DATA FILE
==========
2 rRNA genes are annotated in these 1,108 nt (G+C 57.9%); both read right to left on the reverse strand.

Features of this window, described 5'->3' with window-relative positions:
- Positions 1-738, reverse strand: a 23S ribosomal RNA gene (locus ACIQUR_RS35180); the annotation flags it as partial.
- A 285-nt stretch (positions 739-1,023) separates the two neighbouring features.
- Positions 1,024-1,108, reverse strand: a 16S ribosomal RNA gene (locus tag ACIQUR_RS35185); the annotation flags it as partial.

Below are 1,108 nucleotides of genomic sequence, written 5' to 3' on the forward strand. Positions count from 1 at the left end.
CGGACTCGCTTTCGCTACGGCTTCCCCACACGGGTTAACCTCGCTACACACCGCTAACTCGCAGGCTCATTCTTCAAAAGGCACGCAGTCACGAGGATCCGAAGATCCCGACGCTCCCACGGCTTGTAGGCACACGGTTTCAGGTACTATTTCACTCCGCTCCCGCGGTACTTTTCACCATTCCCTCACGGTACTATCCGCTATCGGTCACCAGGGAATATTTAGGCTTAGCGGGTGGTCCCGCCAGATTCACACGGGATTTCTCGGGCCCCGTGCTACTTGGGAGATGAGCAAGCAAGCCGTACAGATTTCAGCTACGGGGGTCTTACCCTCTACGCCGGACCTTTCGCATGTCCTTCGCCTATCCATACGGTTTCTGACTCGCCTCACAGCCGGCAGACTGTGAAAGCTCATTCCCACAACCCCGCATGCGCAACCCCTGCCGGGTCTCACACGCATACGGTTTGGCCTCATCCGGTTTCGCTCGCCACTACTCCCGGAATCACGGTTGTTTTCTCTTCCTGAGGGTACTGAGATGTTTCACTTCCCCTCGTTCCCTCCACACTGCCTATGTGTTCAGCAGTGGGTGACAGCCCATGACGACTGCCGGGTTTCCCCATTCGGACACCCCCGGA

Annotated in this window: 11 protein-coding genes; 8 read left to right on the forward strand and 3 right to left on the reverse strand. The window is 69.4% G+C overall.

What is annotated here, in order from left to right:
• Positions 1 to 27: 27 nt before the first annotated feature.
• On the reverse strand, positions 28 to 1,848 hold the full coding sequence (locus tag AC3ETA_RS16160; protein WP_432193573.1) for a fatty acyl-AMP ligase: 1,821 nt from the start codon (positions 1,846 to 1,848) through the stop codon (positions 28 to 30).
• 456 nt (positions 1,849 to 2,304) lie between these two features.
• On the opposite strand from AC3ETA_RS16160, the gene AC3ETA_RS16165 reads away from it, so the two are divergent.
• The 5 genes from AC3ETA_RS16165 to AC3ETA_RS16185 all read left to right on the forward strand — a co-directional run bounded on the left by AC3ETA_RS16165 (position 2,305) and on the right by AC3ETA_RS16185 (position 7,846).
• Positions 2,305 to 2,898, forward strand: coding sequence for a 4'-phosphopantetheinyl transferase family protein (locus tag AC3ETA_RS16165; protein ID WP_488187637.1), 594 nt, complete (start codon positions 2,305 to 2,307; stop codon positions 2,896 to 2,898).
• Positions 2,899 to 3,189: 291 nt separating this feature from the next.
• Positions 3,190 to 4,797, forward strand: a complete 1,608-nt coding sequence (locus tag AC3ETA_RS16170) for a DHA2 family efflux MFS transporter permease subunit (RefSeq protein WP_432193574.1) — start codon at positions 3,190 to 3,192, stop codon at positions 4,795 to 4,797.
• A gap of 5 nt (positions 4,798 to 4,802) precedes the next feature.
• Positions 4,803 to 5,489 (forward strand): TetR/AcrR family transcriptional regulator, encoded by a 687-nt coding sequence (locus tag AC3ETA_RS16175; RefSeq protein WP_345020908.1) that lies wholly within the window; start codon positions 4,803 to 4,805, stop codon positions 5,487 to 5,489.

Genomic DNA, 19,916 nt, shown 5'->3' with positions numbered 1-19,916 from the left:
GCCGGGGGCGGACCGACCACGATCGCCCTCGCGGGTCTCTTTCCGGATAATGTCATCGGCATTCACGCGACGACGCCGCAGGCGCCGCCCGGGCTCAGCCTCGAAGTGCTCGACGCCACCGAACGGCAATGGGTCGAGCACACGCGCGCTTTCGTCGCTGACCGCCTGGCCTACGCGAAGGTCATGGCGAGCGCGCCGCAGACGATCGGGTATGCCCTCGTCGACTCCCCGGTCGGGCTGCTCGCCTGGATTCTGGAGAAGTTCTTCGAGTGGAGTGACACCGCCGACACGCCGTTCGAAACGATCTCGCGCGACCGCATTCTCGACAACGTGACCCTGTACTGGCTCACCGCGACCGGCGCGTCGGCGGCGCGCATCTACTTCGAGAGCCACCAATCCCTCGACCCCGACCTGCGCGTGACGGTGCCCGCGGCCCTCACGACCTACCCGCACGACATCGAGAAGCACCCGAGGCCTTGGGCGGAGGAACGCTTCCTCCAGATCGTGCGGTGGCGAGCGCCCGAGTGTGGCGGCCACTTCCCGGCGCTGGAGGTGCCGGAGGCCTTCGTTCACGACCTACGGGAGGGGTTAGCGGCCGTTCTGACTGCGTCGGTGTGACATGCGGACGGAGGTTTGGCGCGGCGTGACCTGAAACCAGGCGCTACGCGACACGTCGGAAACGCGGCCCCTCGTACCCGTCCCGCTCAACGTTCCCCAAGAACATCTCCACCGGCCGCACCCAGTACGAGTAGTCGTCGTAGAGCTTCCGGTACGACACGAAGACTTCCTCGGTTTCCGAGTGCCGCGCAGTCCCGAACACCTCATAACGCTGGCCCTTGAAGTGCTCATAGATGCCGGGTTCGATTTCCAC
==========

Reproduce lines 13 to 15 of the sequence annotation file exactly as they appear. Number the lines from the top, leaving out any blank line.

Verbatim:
• On the opposite strand from AC3ETA_RS16160, the gene AC3ETA_RS16165 reads away from it, so the two are divergent.
• The 5 genes from AC3ETA_RS16165 to AC3ETA_RS16185 all read left to right on the forward strand — a co-directional run bounded on the left by AC3ETA_RS16165 (position 2,305) and on the right by AC3ETA_RS16185 (position 7,846).
• Positions 2,305 to 2,898, forward strand: coding sequence for a 4'-phosphopantetheinyl transferase family protein (locus tag AC3ETA_RS16165; protein ID WP_488187637.1), 594 nt, complete (start codon positions 2,305 to 2,307; stop codon positions 2,896 to 2,898).